-Mayah Taylor, MA
New Year’s Resolution
As we begin the start of a new year, there’s a common question we ask ourselves or are asked by others. “What’s your New Year’s resolution?” Another year brings a fresh, inspiring start to trying new things, exploring new places, and becoming a better you. A common thing we see in our practice is for as many people who come in with their New Year’s resolution set, few succeed in achieving it.
You might be thinking, “Why is that?” The answer is simple. If you are struggling to achieve your New Year’s resolution, it’s because the resolution you’ve set for yourself does not contain achievable goals in helping you reach it. Your resolution is what you want to work on. The goals you set for yourself are what’s actually going to help you follow through with that resolution.
How Can Therapy Ruin Your New Year’s Resolution
The key to setting achievable goals that will help you reach your resolution is implementing SMART goals. This is something we utilize in our practice every day. SMART goals are goals that are specific, measurable, achievable, realistic and time-bound. SMART goals, in essence, create a format for tailoring goals specifically to the person and their needs. You may find in therapy that as you are challenged to begin creating SMART goals, your resolution may actually change, possibly into something that is better suited to you as well as more realistic. We tend to create massive resolutions for ourselves that are hard to achieve. Therapy will show you a different approach to creating a resolution and goals that help meet your needs. Therapy also reinforces that no one is perfect. Remember resolutions are something you want to work on. This takes practice and is a process. Along the journey, you may have slip-ups and that’s OK. Therapy encourages you to continue goal setting even when you slip up, and as you go through your journey even the goals you set for yourself initially will change to reflect the progress you’ve made.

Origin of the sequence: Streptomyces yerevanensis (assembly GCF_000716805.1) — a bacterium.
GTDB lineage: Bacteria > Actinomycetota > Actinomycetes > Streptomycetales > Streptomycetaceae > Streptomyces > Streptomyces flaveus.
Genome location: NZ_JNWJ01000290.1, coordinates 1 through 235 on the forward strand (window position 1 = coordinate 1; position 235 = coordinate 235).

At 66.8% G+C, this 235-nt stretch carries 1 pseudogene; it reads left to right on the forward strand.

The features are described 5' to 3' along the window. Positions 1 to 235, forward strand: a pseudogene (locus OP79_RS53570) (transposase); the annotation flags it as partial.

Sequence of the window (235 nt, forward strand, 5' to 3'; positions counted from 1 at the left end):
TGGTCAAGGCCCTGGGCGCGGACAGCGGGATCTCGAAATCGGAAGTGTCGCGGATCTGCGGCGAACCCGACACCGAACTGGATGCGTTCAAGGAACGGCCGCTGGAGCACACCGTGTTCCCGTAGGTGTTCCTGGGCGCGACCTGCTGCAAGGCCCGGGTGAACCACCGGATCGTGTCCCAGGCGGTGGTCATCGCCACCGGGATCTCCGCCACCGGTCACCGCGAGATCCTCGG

Most individuals will achieve success when they choose to moderate behavior instead of radically changing it. At times, people want to exhibit this “perfect” behavior. And their goals surrounding say food addiction will sound like, “I can never eat chocolate again,” or “I will never cheat on my diet with carbohydrates. EVER.” These goals definitely are not SMART goals. Be aware of your mental scripts and seek out a professional to help you with the process of change. After all, we can convince our minds of anything we choose-whether it is realistic or not!
We can help you focus on your SMART goals for the New Year so that you do not end up disappointed by the end of the month. Need more help? Check out our New Year’s Resolution blog post from last year!